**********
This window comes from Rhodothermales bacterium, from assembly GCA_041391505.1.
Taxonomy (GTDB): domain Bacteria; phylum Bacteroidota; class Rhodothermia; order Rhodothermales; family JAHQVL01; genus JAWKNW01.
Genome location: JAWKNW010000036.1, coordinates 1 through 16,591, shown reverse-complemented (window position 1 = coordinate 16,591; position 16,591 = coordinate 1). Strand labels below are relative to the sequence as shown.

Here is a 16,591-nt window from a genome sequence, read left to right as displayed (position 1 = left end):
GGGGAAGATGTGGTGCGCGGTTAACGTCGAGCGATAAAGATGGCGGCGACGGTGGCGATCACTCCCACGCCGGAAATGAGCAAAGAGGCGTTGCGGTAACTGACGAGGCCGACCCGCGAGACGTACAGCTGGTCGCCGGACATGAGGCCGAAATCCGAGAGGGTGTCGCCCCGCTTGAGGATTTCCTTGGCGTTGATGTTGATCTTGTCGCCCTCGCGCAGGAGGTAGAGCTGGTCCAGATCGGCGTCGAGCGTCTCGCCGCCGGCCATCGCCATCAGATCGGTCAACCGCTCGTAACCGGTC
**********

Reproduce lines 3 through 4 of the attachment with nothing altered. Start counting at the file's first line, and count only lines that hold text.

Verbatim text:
Genome location: JAWKNW010000036.1, coordinates 1 through 16,591, shown reverse-complemented (window position 1 = coordinate 16,591; position 16,591 = coordinate 1). Strand labels below are relative to the sequence as shown.

Here is a 16,591-nt window from a genome sequence, read left to right as displayed (position 1 = left end):